Bernard Stollman

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Bernard Stollman (July 19, 1929 – April 19, 2015) was an American lawyer and the founder of the ESP-Disk record label.

He was born in New Brunswick, New Jersey, and grew up in Plattsburgh, upstate New York, where his parents owned a chain of women's wear stores. When he was 16, his family moved to Forest Hills, Queens, and he later attended Columbia University and Columbia Law School. In 1960, he started work as an unpaid intern for a law firm working on the estates of Charlie Parker and Billie Holiday. Over the next few years he developed a love of jazz music, did some legal work for Moe Asch at Folkways Records, and began advising jazz and rhythm and blues musicians on copyrights and contracts.[1][2][3]

He also learned Esperanto, and made a recording of poetry and songs, Ni Kantu en Esperanto, to promote the language, releasing it on his own label which he called ESP-Disk.[4] After receiving funding from his parents, he decided to establish the record label as a serious venture, to promote non-commercial and experimental music which would not otherwise be heard. In 1963, he approached free jazz pioneer Albert Ayler in a Harlem club, and offered to record an album with him. The album, Spiritual Unity, became ESP's second release. Thereafter, he recorded such jazz musicians as Sun Ra, Pharoah Sanders, Ornette Coleman, Paul Bley and Gato Barbieri. He also recorded writers including William Burroughs and Timothy Leary, and underground folk and rock acts including The Fugs, Pearls Before Swine and The Holy Modal Rounders.[1]

Stollman has faced allegations of not paying royalties to artists, signed to ESP-Disk.[5] Tom Rapp of the band Pearls Before Swine claimed that "We never got any money from ESP. Never, not even like a hundred dollars or something. My real sense is that he [Stollman] was abducted by aliens, and when he was probed it erased his memory of where all the money was". [6] Peter Stampfel of the band Holy Modal Rounders and The Fugs claimed that Stollman told him that "the contract says that all rights belong to me. You have no royalties ever, ever, ever. The publishing is mine. You don’t own the songs anymore. We don’t owe you anything".[7] Members of The Fugs have also stated claims that they received an unfavourable record contract. Ed Sanders said that "our royalty rate was less than 3%, one of the lower percentages in the history of western civilization".[8] 801 Magazine, which featured an interview with Stollman in 2008, said that Stollman claimed that "he paid all the recording costs and gave the musicians small advances", and that "he never made any money from the music".[9]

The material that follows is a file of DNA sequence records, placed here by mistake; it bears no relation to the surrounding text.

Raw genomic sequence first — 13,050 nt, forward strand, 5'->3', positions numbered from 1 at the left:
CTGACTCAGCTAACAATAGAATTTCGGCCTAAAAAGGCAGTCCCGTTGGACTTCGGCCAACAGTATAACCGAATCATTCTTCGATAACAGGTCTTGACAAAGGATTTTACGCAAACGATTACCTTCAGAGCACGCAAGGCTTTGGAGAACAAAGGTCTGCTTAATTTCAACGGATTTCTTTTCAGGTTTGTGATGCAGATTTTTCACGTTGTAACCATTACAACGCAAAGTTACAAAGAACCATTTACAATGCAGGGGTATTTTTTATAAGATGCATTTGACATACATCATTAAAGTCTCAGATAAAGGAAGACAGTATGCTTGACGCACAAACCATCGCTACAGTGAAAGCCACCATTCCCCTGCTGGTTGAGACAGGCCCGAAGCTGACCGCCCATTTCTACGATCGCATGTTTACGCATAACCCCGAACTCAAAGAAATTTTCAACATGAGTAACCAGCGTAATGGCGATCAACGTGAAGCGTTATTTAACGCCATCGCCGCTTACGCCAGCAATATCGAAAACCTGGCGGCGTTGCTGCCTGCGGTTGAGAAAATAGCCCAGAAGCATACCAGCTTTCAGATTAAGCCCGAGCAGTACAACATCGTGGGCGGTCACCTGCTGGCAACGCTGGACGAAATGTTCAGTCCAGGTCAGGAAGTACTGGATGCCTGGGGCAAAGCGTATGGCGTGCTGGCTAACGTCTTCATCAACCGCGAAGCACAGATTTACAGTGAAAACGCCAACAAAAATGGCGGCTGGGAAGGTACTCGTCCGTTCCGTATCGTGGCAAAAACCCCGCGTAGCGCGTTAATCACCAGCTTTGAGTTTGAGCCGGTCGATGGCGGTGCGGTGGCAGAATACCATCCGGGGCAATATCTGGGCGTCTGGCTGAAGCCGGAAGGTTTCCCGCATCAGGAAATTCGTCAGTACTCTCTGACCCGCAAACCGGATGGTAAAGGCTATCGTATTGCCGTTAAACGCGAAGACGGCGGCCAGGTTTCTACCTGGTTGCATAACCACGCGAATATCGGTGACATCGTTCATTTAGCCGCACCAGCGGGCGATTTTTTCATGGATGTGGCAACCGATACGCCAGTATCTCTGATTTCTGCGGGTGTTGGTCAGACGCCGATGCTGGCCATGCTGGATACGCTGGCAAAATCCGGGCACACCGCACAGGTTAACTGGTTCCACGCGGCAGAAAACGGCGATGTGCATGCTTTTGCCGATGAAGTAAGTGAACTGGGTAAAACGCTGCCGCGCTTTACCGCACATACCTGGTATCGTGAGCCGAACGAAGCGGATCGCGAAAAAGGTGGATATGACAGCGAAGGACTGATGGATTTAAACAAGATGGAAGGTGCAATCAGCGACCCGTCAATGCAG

On the positive side, Stollman had artists sign a two-page contract for only one record, so that they could consider offers from larger labels if the album proved successful; and he gave them joint ownership with ESP, allowing for an equal partnership in contrast to the standard arrangement where a label has sole ownership of an album. It set, he claimed, “a new standard for the treatment of artists.” [10]

ESP album sleeves contained the message "The artists alone decide what you hear on their ESP Disk". Although many of his label's releases were critically acclaimed, most did not sell well, and by the early 1970s his funds had been exhausted. Stollman married, moved to live on a farm in the Catskill Mountains, worked as a lawyer, and closed ESP-Disk in 1974. In the 1980s he worked as an assistant New York Attorney General, retiring in 1991.[2] In 2005, he re-activated the ESP label, to reissue old recordings as well as making new recordings.[1] He died of complications from prostate cancer in 2015. [11]

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